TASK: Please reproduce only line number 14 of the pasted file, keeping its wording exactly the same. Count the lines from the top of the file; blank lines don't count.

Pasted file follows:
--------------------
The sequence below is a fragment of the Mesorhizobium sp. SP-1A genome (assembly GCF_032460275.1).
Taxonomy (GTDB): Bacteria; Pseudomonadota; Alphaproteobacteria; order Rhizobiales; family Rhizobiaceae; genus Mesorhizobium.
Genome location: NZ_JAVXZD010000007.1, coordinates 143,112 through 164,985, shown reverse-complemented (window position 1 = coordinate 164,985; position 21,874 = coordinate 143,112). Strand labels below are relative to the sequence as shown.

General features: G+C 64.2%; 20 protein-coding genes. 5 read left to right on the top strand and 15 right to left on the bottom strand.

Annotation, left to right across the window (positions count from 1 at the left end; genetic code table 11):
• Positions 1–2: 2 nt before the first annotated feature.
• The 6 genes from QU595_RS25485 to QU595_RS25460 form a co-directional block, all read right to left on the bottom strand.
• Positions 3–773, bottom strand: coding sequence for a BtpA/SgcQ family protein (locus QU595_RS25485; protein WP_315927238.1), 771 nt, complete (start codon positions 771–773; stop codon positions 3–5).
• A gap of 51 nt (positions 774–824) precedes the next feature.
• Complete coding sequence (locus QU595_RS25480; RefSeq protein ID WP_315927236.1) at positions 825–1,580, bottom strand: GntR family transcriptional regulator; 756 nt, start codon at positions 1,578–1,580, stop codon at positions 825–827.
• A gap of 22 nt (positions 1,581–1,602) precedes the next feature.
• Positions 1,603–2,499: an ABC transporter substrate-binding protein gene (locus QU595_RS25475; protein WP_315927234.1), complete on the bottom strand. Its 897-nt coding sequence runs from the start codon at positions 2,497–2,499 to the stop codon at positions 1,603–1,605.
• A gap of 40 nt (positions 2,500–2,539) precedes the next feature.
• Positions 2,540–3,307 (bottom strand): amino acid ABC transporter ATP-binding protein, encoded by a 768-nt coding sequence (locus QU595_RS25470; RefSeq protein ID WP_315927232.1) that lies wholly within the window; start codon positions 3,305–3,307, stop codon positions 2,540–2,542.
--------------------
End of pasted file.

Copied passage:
• Positions 2,540–3,307 (bottom strand): amino acid ABC transporter ATP-binding protein, encoded by a 768-nt coding sequence (locus QU595_RS25470; RefSeq protein ID WP_315927232.1) that lies wholly within the window; start codon positions 3,305–3,307, stop codon positions 2,540–2,542.